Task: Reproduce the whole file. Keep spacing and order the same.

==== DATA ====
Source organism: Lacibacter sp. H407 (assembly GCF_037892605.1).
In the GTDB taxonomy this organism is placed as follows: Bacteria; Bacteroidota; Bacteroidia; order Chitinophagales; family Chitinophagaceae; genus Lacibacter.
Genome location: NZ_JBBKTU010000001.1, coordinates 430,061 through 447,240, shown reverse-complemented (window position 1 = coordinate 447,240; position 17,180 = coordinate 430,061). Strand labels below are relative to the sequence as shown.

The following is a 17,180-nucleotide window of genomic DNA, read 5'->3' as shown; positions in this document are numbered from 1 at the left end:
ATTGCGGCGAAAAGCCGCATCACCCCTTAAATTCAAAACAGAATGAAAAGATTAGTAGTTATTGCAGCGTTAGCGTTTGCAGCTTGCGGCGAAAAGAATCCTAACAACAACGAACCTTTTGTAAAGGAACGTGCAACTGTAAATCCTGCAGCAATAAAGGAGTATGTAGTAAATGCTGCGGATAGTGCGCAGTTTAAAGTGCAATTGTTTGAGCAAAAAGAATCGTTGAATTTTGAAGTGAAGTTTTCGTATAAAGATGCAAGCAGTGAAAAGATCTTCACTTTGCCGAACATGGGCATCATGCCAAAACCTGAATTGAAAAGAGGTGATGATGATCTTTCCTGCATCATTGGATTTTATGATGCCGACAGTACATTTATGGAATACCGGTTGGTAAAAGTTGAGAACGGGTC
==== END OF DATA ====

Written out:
Source organism: Lacibacter sp. H407 (assembly GCF_037892605.1).
In the GTDB taxonomy this organism is placed as follows: Bacteria; Bacteroidota; Bacteroidia; order Chitinophagales; family Chitinophagaceae; genus Lacibacter.
Genome location: NZ_JBBKTU010000001.1, coordinates 430,061 through 447,240, shown reverse-complemented (window position 1 = coordinate 447,240; position 17,180 = coordinate 430,061). Strand labels below are relative to the sequence as shown.

The following is a 17,180-nucleotide window of genomic DNA, read 5'->3' as shown; positions in this document are numbered from 1 at the left end:
ATTGCGGCGAAAAGCCGCATCACCCCTTAAATTCAAAACAGAATGAAAAGATTAGTAGTTATTGCAGCGTTAGCGTTTGCAGCTTGCGGCGAAAAGAATCCTAACAACAACGAACCTTTTGTAAAGGAACGTGCAACTGTAAATCCTGCAGCAATAAAGGAGTATGTAGTAAATGCTGCGGATAGTGCGCAGTTTAAAGTGCAATTGTTTGAGCAAAAAGAATCGTTGAATTTTGAAGTGAAGTTTTCGTATAAAGATGCAAGCAGTGAAAAGATCTTCACTTTGCCGAACATGGGCATCATGCCAAAACCTGAATTGAAAAGAGGTGATGATGATCTTTCCTGCATCATTGGATTTTATGATGCCGACAGTACATTTATGGAATACCGGTTGGTAAAAGTTGAGAACGGGTC